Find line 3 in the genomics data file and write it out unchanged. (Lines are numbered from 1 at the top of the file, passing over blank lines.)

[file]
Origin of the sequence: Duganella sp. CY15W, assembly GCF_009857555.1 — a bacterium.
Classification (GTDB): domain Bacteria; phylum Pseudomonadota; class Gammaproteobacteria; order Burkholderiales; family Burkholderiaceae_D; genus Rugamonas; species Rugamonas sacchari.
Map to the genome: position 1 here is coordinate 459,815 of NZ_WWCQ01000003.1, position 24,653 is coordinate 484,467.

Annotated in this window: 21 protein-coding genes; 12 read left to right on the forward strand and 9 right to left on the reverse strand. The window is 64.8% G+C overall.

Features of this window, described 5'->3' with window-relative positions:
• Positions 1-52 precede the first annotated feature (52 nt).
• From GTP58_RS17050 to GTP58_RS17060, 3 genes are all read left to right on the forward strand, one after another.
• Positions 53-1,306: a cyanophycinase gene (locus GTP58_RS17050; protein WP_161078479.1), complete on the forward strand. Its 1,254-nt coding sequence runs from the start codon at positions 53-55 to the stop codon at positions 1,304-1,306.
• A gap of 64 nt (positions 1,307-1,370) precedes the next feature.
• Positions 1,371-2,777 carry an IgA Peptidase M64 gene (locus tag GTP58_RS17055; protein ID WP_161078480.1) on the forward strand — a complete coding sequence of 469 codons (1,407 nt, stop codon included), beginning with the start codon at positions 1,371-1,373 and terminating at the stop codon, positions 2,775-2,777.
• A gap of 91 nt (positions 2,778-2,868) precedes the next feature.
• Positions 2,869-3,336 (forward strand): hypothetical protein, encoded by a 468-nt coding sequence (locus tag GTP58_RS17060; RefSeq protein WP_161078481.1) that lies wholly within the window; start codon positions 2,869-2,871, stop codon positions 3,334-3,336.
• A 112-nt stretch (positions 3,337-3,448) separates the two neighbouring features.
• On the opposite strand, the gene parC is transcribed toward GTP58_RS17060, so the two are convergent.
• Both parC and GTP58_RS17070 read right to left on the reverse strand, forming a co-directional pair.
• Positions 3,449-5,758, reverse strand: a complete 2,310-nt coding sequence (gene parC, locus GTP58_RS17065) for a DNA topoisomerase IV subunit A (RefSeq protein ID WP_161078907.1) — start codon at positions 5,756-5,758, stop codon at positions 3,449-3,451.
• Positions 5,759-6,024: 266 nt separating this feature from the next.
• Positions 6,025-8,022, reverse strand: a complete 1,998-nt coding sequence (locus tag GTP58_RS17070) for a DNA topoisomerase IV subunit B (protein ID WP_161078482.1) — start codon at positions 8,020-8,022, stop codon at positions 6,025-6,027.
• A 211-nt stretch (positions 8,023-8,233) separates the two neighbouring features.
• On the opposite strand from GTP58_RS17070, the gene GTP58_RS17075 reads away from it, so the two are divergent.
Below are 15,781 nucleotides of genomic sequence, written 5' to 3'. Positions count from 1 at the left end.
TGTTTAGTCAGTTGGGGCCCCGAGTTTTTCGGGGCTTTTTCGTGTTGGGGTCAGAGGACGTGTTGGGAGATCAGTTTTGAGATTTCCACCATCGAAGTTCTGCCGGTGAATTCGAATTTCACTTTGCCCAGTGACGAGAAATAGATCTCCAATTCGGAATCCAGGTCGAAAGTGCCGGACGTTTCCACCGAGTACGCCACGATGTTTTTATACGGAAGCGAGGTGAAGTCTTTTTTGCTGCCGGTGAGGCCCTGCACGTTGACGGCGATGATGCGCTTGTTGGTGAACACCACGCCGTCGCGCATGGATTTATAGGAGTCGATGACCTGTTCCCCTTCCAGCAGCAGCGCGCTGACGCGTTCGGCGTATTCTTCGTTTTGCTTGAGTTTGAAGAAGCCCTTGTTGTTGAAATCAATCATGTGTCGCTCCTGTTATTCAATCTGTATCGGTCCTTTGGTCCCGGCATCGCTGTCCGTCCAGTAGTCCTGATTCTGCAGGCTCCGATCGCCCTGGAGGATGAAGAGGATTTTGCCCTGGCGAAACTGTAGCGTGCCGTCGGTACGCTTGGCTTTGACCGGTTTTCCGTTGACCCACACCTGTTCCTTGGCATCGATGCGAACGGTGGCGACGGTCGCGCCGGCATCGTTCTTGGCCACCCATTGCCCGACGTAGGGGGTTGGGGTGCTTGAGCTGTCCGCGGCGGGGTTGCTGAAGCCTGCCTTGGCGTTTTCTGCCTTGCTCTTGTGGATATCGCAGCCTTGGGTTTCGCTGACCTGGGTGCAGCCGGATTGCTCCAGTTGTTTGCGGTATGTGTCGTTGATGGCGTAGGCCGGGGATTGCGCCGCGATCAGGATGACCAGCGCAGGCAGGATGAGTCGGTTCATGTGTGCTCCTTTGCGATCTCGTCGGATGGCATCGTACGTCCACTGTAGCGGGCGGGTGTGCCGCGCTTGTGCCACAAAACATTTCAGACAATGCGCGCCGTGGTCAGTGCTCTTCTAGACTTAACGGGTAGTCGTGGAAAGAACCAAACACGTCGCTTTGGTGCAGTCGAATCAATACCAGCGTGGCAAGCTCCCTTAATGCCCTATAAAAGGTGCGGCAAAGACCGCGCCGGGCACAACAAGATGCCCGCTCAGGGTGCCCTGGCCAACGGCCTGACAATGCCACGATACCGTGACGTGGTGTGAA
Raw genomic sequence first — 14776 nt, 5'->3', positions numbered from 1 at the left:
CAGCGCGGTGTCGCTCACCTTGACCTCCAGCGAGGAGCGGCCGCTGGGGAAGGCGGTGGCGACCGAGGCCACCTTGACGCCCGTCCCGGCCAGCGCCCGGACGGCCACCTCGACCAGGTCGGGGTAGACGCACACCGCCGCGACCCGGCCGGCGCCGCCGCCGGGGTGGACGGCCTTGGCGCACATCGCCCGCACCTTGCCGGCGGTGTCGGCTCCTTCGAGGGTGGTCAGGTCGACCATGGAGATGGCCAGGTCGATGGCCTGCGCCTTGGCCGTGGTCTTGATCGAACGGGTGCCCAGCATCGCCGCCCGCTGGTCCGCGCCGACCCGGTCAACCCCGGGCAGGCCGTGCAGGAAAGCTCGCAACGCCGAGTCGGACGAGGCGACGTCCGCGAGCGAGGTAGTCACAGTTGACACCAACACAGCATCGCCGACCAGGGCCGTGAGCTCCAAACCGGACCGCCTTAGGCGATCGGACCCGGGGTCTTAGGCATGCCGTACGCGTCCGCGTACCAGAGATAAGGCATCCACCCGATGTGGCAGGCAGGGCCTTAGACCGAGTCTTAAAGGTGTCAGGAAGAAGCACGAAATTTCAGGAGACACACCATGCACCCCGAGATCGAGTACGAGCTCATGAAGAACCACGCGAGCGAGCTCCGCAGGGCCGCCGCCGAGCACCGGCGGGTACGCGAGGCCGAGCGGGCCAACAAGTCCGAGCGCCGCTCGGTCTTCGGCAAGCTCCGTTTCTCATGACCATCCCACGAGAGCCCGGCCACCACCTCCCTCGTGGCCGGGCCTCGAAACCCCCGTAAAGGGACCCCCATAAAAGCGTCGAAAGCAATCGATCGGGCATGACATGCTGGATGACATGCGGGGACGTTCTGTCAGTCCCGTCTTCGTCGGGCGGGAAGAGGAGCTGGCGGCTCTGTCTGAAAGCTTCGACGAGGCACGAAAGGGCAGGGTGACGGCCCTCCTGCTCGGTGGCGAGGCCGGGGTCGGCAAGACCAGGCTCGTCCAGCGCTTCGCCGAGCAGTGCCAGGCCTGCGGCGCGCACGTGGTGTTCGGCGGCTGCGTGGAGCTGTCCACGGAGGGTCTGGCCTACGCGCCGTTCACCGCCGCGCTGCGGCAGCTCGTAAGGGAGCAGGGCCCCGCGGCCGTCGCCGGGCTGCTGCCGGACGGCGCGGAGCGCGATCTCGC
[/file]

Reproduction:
Map to the genome: position 1 here is coordinate 459,815 of NZ_WWCQ01000003.1, position 24,653 is coordinate 484,467.